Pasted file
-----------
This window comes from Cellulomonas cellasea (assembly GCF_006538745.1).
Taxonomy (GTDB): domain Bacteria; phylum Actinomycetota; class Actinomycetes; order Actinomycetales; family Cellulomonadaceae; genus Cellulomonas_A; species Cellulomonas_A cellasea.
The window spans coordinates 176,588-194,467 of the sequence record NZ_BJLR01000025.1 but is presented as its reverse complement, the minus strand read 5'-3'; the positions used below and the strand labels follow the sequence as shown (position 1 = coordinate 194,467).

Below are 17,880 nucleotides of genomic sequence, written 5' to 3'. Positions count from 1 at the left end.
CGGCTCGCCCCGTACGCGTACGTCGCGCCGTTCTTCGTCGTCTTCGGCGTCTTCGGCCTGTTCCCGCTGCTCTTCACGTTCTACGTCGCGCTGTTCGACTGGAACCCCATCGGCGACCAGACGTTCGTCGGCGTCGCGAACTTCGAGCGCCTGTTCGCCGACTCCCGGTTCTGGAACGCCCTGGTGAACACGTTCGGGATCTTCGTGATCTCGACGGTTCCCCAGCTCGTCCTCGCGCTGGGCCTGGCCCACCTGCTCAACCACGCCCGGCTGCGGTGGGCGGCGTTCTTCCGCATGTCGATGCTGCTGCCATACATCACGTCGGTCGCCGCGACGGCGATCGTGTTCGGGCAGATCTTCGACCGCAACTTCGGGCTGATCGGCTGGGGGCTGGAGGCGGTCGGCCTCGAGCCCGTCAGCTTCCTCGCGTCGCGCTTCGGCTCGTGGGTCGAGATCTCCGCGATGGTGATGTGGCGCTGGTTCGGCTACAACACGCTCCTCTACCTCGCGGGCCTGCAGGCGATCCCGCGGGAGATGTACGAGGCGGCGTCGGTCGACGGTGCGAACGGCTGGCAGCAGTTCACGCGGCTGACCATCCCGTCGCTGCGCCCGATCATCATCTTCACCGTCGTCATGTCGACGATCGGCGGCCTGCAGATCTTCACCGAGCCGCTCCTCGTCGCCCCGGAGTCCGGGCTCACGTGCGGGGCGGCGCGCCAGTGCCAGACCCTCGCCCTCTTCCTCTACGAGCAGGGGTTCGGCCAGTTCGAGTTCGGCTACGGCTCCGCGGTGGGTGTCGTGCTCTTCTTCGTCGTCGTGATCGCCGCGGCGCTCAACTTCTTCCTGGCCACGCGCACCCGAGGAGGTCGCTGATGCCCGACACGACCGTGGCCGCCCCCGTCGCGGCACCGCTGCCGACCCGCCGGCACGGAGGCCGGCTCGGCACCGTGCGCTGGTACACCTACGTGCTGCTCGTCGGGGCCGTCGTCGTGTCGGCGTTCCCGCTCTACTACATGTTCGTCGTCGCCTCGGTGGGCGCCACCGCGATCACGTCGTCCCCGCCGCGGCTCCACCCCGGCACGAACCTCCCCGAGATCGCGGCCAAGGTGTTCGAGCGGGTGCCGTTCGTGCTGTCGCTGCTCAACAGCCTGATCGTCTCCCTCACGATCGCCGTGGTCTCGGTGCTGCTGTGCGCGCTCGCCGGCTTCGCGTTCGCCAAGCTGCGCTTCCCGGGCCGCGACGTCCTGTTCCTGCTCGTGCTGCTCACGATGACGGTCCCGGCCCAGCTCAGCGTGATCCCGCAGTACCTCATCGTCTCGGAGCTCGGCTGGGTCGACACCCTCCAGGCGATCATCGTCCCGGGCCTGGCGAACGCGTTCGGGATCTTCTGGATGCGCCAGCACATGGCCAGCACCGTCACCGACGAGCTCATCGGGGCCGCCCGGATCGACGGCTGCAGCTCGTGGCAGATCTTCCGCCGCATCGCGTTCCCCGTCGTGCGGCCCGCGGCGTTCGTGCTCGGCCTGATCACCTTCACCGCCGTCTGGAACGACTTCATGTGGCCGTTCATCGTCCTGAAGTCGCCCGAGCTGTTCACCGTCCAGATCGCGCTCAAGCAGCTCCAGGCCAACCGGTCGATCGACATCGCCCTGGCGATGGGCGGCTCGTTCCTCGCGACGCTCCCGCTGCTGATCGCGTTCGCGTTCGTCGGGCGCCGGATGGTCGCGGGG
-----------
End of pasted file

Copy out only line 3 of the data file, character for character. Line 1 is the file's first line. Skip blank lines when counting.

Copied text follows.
The window spans coordinates 176,588-194,467 of the sequence record NZ_BJLR01000025.1 but is presented as its reverse complement, the minus strand read 5'-3'; the positions used below and the strand labels follow the sequence as shown (position 1 = coordinate 194,467).